AL West:
1. Houston (HOU)
2. LA Angels (OAK)
3. Oakland (TEX)
4. Seattle (LAA)
5. Texas (SEA)

The Astros are still the Astros, and no one gave them much of a run in the AL West again. The A's continue to do quite a bit with not very much and make the playoffs again, but it's going to be tough to see them winning a series if they do make it to play their division rivals. Mike Trout is still being let down by everyone around him, and perhaps Joe Maddon is the solution to that problem. Everyone else is rebuilding to varying degrees, and the order is shuffling deck chairs.

Preseason Playoffs Predictions:
NL: 1. LAD 2. PHI 3. STL 4. WSH 5. CHC
AL: 1. NYY 2. HOU 3. CLE 4. BOS 5. LAA

Actual Playoff Order:
NL: 1. LAD 2. ATL 3. STL 4. WSH 5. MIL
AL: 1. HOU 2. NYY 3. MIN 4. OAK 5. TB

5 out of 10 playoff teams predicted isn't great! When the league is so clearly sorted into teams that are trying and teams that aren't, those predictions feel even worse! But there are only a few teams who really failed to live up to the hype this year, which include Boston, Philly and Colorado.

Preseason Award Predictions (with comments):
NL MVP: Paul Goldschmidt (Going to be Cody Bellinger, could have been Yelich if he didn't get hurt)
AL MVP: Aaron Judge (Spent too much time injured. Going to be Mike Trout again because he's simply not human)
NL Cy Young: Max Scherzer (Jacob DeGrom outpitched him again, but he'll be in the conversation)
AL Cy Young: Chris Sale (Like the rest of the Red Sox, he flopped. It'll be either Justin Verlander or Gerrit Cole who both had super seasons)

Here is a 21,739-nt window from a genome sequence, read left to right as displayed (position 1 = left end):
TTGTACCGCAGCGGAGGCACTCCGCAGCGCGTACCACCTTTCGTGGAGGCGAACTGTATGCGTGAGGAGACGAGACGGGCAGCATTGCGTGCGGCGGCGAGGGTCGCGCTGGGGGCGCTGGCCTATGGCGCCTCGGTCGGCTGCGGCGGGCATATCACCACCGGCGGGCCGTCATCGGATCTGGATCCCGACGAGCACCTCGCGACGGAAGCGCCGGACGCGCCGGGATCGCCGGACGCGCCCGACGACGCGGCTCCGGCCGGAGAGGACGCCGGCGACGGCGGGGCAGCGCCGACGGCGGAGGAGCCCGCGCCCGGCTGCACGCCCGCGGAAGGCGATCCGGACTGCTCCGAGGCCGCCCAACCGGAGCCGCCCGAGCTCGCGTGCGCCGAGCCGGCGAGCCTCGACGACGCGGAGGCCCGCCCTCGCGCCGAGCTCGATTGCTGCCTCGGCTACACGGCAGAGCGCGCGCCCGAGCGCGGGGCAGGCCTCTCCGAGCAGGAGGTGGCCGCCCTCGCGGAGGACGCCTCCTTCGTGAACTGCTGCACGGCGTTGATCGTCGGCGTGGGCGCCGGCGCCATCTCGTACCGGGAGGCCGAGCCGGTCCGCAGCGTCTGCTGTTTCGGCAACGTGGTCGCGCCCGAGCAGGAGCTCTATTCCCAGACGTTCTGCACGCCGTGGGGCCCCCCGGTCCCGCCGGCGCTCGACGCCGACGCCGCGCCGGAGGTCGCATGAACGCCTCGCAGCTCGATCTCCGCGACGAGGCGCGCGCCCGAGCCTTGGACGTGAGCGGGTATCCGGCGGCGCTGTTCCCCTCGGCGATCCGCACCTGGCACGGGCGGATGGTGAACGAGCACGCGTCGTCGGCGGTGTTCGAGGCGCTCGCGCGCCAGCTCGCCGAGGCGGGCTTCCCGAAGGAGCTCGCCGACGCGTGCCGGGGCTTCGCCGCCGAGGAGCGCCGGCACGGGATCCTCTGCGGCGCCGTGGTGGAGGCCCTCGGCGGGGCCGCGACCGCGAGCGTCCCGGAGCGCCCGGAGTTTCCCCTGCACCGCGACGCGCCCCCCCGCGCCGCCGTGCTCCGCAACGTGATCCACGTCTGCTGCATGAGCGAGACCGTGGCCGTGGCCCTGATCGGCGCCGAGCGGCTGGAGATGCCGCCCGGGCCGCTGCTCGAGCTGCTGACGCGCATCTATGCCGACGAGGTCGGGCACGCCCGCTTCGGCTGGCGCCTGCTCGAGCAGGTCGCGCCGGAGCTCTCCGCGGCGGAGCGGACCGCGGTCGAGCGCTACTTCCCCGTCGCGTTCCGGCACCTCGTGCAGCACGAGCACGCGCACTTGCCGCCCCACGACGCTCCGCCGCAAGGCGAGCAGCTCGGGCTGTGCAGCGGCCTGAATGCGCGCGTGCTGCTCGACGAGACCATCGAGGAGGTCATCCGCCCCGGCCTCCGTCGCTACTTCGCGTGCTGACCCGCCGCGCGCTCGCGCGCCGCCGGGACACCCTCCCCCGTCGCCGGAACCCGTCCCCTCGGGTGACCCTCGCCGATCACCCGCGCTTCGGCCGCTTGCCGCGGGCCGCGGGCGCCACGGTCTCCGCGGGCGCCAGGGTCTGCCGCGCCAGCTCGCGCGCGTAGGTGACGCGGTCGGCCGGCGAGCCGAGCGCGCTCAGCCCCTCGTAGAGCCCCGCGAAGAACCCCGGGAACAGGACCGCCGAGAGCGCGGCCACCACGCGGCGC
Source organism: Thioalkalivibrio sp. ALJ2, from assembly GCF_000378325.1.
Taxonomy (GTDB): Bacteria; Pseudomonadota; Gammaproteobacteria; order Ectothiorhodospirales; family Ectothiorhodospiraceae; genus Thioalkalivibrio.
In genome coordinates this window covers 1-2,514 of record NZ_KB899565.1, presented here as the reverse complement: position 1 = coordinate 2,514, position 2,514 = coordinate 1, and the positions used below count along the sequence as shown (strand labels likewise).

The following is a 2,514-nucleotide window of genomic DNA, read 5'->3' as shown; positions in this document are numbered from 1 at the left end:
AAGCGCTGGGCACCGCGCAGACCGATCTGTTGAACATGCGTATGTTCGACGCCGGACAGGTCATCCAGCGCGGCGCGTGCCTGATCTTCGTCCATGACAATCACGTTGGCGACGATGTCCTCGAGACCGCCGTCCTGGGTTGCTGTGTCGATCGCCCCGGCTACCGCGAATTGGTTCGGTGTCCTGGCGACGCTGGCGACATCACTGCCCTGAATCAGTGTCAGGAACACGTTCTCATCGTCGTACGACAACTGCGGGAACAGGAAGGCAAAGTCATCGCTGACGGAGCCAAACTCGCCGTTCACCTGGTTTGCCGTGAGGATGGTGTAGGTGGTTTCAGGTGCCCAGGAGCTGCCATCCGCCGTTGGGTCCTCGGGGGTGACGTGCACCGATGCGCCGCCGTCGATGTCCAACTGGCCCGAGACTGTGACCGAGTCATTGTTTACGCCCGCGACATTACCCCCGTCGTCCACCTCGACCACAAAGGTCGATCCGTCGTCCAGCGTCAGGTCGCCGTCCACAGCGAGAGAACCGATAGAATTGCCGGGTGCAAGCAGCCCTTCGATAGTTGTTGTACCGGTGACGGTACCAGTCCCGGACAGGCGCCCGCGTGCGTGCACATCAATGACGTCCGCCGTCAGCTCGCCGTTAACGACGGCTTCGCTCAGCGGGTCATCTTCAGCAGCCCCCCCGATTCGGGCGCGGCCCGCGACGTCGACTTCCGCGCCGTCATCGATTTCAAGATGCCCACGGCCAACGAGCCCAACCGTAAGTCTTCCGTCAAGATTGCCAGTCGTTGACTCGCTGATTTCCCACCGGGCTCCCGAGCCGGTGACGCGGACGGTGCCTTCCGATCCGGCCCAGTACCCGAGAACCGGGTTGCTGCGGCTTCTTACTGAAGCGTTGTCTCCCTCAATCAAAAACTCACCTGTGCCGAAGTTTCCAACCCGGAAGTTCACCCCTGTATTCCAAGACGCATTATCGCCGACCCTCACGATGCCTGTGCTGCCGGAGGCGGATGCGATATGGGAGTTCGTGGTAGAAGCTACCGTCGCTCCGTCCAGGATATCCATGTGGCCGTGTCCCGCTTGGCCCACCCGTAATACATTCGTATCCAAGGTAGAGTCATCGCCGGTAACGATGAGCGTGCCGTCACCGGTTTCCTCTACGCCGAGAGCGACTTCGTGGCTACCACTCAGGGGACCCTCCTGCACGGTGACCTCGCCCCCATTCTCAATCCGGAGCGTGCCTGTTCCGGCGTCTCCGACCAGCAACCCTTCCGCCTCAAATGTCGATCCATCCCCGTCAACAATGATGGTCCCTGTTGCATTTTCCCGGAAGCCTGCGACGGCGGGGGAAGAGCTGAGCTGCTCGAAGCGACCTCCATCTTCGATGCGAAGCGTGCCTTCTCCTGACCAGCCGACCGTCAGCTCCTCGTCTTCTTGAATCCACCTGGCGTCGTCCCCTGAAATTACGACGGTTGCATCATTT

NL Rookie: Fernando Tatis Jr. (Pete Alonso made history every time he took an at bat, and Tatis had too many injuries)
AL Rookie: Vlad Guerrero Jr. (not quite there yet. Yordan Alvarez was insane for the Astros)
NL Manager: Dave Martinez (he took his team back from the brink, but he got them there in the first place. Craig Counsell has does another good job with the Brewers, but Brian Snitker deserves love for the machine he's built in Atlanta)
AL Manager: Aaron Boone (slam dunk considering the injuries his team has gone through)

New Playoff Predictions:

NL: 
Wild Card Game: Nationals over Brewers

NLDS: Braves over Cardinals in 4
            Dodgers over Nationals in 4

NLCS: Braves over Dodgers in 7

AL:
Wild Card Game: Rays over A's

ALDS: Astros over Rays in 3
            Yankees over Twins in 4

ALCS: Yankees over Astros in 7

World Series: Yankees over Braves in 6

These will end up going wrong too, I bet.

Tuesday, September 3, 2019

2019 NFL Season Predictions

The National Football League, the world's greatest reality show, has returned for it's 100th season. Nothing in the NFL is ever short of storylines, intrigue and drama, and this season should be no different. Is this the year someone other than the Patriots dominates the AFC (don't bet on it)? Is this the year where the Cleveland Browns awake from their decades long slumber of irrelevance (more than possible)? Is this the year that I finally do somewhat decently in this predictions piece? Probably not, but that's not going to stop me from trying!